C - 2 switches triggered by the bike high beam on each of a Super Tenere and FJR1300 (the most Connie-like bike of course). Running through an Eastern Beaver PC-8 fuseblock for power supply. Each bike has 2 or more LEDs per switch, grouped for wide/flood pattern on one switch and true spot pattern on the other. I can then have: Low beam only; high beam only; high beam plus spreads; high beam plus spots; or high beam plus spreads and spots. When a car approaches I can dip just the bike's high beam switch and pass the car on low beam. Or, more usually when riding through the outback, and seeing the vehicle lights in the distance I dip only the spots, then as the vehicle gets closer dip the spreads, then as the vehicle gets toward legal distance limit dip the high down to low.

I prefer option C. Sometimes in the twisties it is good to have just the high plus spreads available to help 'see around corners' so I don't use the spots. Sometimes way out in the sticks it is better to just use the spots so the nearer visual field is not so brightly lit, so I turn off the spreads. Plus it saves electrical power compared to when all 12(!!!) lights are running on the Tenere.

As an aside, perhaps things will get much better in the near future. Although it has only done one SS1000M ride, my youngest bike is my Yamaha TMax scooter. it has easily the best OEM lights of any bike I have owned. LEDs straight out of the box and I have not felt the need to enhance them.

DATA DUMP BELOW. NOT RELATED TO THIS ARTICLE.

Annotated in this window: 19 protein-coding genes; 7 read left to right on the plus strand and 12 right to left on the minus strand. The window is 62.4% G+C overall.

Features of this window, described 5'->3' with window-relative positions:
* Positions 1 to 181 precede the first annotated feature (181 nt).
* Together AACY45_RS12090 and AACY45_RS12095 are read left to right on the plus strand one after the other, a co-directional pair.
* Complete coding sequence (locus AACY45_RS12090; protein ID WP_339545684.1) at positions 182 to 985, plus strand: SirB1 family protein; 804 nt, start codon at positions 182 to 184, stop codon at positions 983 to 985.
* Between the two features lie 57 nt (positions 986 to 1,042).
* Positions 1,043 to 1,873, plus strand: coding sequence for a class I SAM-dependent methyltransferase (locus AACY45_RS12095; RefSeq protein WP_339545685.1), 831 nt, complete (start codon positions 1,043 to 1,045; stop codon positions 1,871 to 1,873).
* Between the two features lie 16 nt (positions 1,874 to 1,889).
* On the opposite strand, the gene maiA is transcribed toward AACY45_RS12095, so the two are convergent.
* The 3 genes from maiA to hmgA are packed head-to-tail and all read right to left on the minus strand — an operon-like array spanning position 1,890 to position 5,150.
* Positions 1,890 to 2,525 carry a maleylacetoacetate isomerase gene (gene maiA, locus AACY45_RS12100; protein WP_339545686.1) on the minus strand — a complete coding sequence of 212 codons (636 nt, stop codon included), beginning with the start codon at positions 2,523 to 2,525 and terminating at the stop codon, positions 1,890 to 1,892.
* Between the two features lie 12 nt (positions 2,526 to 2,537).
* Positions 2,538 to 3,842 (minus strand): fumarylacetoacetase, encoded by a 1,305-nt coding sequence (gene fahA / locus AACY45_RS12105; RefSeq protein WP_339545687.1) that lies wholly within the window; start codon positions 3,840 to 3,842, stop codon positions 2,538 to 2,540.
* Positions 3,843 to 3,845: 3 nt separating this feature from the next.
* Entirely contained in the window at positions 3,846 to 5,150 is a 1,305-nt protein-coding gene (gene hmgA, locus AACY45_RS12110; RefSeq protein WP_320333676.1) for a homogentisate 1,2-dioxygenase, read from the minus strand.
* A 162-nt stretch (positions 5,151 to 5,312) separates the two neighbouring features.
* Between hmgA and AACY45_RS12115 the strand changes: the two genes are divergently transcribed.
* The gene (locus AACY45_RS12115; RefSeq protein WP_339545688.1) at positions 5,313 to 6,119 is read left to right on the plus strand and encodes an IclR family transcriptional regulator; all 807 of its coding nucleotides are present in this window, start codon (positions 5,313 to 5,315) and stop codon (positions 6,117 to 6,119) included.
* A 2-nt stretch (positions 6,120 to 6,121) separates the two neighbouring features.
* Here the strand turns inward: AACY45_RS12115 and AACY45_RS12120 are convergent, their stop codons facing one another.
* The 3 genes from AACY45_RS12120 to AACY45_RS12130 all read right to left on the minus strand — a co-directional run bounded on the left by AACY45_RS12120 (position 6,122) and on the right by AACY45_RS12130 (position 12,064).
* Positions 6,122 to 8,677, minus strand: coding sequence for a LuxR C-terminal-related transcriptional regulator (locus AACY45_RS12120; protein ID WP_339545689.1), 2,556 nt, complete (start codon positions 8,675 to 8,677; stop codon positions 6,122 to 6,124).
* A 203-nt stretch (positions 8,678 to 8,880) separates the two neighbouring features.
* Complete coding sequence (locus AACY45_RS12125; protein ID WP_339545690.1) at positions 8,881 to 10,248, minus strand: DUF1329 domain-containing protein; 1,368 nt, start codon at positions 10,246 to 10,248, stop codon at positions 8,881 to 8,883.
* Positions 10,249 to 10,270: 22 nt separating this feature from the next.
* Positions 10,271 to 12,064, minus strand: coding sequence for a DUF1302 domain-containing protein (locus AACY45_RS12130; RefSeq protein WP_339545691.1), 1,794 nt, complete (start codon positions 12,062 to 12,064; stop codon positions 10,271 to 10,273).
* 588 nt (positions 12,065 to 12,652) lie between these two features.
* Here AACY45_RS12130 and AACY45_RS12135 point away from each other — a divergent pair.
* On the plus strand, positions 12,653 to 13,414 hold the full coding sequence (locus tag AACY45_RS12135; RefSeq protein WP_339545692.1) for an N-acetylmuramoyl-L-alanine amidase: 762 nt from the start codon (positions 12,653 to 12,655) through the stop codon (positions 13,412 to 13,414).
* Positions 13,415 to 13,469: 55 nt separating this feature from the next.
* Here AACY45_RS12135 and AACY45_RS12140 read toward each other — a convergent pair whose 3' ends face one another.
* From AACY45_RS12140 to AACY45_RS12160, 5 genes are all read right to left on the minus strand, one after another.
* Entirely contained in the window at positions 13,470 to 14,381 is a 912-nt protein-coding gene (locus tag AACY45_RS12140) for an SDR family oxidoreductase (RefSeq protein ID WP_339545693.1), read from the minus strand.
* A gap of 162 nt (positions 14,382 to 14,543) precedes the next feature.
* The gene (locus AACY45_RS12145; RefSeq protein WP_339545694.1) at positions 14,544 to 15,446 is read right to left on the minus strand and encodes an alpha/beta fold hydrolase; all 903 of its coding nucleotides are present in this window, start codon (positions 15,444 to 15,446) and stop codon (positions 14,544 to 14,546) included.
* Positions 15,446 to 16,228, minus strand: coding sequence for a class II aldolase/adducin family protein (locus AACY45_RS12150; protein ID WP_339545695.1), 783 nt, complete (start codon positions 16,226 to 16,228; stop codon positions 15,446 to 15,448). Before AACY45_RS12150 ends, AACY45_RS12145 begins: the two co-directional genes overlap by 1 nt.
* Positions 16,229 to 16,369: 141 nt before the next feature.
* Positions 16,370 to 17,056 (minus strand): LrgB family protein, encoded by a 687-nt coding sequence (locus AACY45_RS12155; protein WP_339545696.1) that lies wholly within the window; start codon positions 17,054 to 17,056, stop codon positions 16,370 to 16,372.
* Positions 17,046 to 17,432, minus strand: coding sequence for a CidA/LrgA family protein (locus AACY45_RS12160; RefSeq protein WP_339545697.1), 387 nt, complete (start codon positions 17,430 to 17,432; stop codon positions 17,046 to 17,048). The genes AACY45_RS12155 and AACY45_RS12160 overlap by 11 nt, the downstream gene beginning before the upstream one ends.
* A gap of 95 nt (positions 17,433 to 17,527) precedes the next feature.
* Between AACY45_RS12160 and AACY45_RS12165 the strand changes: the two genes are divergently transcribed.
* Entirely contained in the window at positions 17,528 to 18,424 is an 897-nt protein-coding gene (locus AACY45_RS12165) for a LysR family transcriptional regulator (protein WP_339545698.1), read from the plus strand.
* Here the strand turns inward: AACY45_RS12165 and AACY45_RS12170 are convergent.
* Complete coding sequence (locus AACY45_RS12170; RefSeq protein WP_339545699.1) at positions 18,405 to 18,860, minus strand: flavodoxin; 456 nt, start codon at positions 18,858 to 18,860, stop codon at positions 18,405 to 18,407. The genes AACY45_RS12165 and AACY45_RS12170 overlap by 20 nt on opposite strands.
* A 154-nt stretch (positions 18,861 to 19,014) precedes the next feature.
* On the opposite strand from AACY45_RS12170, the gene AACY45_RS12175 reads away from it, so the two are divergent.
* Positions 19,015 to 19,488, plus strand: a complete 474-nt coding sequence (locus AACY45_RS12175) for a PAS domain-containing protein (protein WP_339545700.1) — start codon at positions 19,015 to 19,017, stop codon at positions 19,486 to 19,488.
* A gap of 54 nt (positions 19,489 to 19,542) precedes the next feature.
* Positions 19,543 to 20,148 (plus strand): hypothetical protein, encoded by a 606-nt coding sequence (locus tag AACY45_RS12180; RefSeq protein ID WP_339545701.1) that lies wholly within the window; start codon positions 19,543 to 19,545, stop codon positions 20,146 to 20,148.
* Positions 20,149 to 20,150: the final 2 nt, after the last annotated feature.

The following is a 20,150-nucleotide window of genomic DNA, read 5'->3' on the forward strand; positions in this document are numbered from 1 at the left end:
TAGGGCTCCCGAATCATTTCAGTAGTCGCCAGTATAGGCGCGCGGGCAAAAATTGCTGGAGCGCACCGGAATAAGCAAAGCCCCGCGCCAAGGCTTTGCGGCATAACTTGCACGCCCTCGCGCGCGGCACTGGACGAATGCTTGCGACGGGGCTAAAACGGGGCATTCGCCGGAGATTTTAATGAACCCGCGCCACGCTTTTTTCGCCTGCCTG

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Mike Riley

Premier Member
IBR Finisher
I have a 2012 C14 with MC Enterprises police crash bars. All lights and controls currently installed are from Justin at LEDRider except for the marine switches I use to turn off either or both pairs of aux lights and the stock headlights with SilverStar bulbs. I went back to stock headlights due to reliability problems with the HID ballasts. They were going out every 25000 miles or so. I have D2's mounted low on the crash bars wired through the Skene controller to run 50% (daytime running lights) , 10% (nighttime driving lights) or 100% triggered on high beam. I have LR5s mounted high on the crash bars normally off and 100% bright on high beam. Both sets of aux lights are wired independently to a switch on the right side fairing panel so either or both pairs can be turned off on either high or low beam. Everything is connected through a Curt Gran Fuzeblock. Plenty of light and I just turned over 100,000 miles with no failures except for replacing the original rotary light controller with the Skene.


Premier Member
I wanted to thank everyone on this list that send usable advise. Since, I have added the auxiliary lights through the stock low/high beam switch and using a PDM60. Horn was mounted on the stock mount with the compressor under the right side fairing (a special mount was fabricated).

I'm happy to report that the lights work very, very good. On my last ride (Heaven to hell Gold) I rode through western Colorado, Utah and Nevada during the night. US6/50 in western Utah and Nevada was very lonely and a good chance to use all the lights without oncoming traffic. The Elk was clearly visible from about 700 feet. No photos or video but will make sure to get the GoPro mounted the right way next time.

This is a Google Photos album link, hope it works.